Monosodium glutamate – commonly referred to as MSG – is detrimental to one’s health.
MSG was invented in the early 20th century in Japan. It became a staple seasoning of many Asian cultures, eventually finding its way into foreign diets. In the 1960s, someone wrote a letter to their local newspaper that accused Chinese restaurants of causing a list of symptoms, linking it to the MSG used in many Chinese dishes. Some scientists studied the seasoning and declared it to be unhealthy, a belief that persists to this day.
Misbar's investigation found that the study had a troubling methodology. Scientists injected patients with large doses of MSG, which is not how one generally consumes it. Other tests involved eating a lot of MSG on an empty stomach.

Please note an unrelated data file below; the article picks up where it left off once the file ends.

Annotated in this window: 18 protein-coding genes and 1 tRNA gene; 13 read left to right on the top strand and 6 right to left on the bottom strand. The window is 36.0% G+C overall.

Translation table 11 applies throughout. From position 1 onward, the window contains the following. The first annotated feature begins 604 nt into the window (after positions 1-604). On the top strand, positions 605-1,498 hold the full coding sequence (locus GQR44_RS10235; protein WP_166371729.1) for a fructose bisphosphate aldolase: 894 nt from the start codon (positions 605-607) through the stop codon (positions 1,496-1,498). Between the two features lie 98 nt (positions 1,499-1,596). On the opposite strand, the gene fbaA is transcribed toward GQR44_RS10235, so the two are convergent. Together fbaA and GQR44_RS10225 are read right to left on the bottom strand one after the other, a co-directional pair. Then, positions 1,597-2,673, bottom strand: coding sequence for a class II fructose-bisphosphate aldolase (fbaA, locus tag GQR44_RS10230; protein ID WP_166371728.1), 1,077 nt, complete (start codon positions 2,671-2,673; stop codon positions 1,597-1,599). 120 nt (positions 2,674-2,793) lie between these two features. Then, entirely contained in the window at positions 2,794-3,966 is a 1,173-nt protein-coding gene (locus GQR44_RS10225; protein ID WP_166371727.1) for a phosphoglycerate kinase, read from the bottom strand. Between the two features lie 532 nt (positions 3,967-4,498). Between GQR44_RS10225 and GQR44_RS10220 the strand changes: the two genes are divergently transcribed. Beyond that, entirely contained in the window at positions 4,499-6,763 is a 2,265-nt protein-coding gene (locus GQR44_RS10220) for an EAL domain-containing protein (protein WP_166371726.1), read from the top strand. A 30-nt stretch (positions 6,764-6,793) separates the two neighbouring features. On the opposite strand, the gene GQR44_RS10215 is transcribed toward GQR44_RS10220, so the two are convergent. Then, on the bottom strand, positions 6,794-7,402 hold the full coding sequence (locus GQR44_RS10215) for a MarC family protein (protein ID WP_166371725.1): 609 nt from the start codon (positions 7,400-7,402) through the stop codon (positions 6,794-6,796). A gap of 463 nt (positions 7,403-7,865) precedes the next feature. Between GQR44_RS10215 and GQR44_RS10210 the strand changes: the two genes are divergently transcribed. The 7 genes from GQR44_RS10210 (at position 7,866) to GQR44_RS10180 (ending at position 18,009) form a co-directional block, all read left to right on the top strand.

As of yet, the FDA thinks MSG is safe. They have yet to confirm any of the adverse reactions, such as headaches or nausea. One double-blind study found that the so-called “Chinese restaurant symptom” is purely anecdotal and not based in reality, having found that their subjects reported no difference in symptoms between eating a placebo and real MSG.
The biggest health threat caused by MSG is that it causes unhealthy food to taste delicious. When used on something healthy, such as vegetable soup, it can make a nutritious diet much more enjoyable.